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A new study from College of Health and Human Services’ researchers validates the use of artificial intelligence and seasonality to screen patients and identify the probability of COVID-19 prior to testing.
New COVID-19 variants continue to spread and doctors and nurses struggle to differentiate between COVID-19, the flu, and other respiratory diseases before a lab can confirm the results. According to the Centers for Disease Control and Prevention website, “You cannot tell the difference between flu and COVID-19 just by looking at the symptoms alone because they have some of the same symptoms;” however a new study has confirmed computer models can assist with this.
In an earlier study, Professor in the Department of Health Administration and Policy Farrokh Alemi and his research team found that a computer model can predict the probability of COVID-19 vs. the flu based on a small set of Chinese and American data. In a follow-up study that included more scenarios, more symptoms, and U.S.-only data, the team has validated that the constructed computer model can help doctors, nurses, and community health workers diagnose a respiratory illness before laboratory data is available.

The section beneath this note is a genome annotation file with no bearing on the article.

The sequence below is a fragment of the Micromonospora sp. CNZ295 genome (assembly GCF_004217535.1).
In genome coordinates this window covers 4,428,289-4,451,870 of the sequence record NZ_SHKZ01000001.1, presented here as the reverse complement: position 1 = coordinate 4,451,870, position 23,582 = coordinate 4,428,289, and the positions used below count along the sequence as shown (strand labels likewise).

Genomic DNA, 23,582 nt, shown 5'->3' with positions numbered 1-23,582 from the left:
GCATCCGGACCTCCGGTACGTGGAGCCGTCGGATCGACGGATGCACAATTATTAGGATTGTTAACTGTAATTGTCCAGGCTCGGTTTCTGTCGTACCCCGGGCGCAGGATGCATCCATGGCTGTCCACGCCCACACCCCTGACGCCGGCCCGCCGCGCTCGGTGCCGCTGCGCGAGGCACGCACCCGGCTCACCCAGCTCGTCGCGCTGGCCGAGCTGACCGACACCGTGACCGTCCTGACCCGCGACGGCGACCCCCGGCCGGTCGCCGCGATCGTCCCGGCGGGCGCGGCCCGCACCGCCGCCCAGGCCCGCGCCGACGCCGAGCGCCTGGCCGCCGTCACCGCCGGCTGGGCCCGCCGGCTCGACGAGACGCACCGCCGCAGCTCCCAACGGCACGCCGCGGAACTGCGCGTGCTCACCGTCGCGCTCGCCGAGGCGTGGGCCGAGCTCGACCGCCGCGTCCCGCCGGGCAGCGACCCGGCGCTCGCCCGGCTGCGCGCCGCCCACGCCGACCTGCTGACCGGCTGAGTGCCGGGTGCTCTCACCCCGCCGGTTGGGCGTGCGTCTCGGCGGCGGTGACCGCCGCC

“This new study validates the findings from our previous study—our model has the ability to differentiate diseases and provide accurate predictions for diagnoses using only symptom data,” said Alemi. “If built for clinical use, the computer model can assist health care professionals in recommending the correct treatment to a patient who is awaiting lab results.”
This new study examines differential diagnosis of COVID-19 under 45 different scenarios regarding the spread of COVID-19, influenza, or influenza-like illnesses. Data came from the Centers for Disease Control and Prevention data on laboratory confirmed cases, and the control data came from the Influenza Research Database of the National Institute of Allergy and Infectious Diseases.
The models constructed and validated in this study would not be applicable to asymptomatic individuals or those without respiratory symptoms. Additionally, this study was conducted before the delta or omicron variants of the novel coronavirus emerged, and more data would be needed to establish the accuracy of the model across all variants.
“Differential Diagnosis of COVID-19 and Influenza” was published in PLOS Global Public Health in July 2022. The Mason research team included Associate Professor of Health Informatics Janusz Wojtusiak, Professor of Global Health and Epidemiology Health Amira Roess, Affiliate Faculty Jee Vang, and doctoral student Elina Guralnik, along with Rachele Peterson and Praduman Jain from Vibrent Health. This study was presented at the AcademyHealth Annual Research Meeting in June 2021.
This research was funded by the National Cancer Institute (NCI) to Vibrent Health, Inc. and conducted in collaboration between Mason and Vibrent teams. The study is one of a series of studies that the Mason-Vibrent team conducted to elucidate the utility of symptom-screening algorithms for accurate diagnosis of COVID-19.